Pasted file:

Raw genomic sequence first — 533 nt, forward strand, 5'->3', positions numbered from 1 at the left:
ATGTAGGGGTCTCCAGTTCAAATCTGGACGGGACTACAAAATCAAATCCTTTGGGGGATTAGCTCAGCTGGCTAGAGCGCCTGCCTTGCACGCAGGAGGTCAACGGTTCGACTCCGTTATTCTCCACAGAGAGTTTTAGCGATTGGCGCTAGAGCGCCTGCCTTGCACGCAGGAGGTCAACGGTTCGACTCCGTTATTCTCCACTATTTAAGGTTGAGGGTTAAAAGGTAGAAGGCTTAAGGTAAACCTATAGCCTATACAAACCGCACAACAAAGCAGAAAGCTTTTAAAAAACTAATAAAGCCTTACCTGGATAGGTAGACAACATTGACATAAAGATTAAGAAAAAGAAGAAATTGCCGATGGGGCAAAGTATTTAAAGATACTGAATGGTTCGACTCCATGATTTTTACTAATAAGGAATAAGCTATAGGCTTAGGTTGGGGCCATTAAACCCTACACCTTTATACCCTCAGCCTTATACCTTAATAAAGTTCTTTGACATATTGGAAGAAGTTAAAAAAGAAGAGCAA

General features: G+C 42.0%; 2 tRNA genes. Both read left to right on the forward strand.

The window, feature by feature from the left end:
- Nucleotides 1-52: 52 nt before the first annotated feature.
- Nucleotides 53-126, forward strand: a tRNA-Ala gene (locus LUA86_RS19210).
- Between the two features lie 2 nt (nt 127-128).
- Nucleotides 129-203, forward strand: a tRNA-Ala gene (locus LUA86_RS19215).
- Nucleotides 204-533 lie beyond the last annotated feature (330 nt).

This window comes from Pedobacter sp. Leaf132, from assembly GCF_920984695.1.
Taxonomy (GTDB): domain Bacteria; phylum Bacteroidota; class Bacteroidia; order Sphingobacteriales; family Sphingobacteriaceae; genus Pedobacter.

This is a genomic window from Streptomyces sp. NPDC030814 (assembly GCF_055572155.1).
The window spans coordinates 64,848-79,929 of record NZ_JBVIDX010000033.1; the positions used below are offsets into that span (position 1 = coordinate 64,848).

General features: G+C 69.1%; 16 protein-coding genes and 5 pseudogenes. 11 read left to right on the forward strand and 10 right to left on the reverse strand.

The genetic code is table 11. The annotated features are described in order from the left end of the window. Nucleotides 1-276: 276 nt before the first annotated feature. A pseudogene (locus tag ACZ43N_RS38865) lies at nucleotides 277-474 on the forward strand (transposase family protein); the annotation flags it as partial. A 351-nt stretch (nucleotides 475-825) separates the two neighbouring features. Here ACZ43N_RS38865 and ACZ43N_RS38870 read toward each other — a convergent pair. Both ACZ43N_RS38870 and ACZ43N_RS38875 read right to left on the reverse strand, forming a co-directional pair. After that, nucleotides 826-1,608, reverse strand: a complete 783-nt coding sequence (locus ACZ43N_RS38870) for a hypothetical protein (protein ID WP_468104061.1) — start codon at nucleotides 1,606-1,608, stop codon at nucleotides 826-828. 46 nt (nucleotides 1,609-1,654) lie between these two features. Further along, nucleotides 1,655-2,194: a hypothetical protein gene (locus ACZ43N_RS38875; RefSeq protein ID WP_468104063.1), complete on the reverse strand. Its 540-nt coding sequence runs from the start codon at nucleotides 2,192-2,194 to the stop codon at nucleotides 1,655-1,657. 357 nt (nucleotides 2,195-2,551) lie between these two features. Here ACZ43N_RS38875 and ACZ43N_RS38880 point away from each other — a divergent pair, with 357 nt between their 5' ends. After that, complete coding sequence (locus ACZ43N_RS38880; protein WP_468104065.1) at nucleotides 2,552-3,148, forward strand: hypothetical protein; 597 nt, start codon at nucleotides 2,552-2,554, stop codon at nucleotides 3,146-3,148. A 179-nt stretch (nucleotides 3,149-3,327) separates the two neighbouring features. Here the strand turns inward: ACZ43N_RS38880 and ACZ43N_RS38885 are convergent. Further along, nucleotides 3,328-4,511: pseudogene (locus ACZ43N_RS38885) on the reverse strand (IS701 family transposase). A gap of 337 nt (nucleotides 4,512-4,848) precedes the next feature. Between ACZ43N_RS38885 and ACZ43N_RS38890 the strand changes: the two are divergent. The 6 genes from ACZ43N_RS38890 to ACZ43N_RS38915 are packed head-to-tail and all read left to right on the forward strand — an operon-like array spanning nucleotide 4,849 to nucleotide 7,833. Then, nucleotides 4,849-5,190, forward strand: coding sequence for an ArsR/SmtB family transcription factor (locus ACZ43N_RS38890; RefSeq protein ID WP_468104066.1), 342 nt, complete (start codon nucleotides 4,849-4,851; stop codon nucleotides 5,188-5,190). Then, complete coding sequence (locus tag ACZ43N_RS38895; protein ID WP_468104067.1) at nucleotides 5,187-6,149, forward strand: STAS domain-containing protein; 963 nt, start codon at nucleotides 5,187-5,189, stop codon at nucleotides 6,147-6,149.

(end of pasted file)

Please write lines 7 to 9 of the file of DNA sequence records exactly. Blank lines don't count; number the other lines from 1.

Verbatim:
- Between the two features lie 2 nt (nt 127-128).
- Nucleotides 129-203, forward strand: a tRNA-Ala gene (locus LUA86_RS19215).
- Nucleotides 204-533 lie beyond the last annotated feature (330 nt).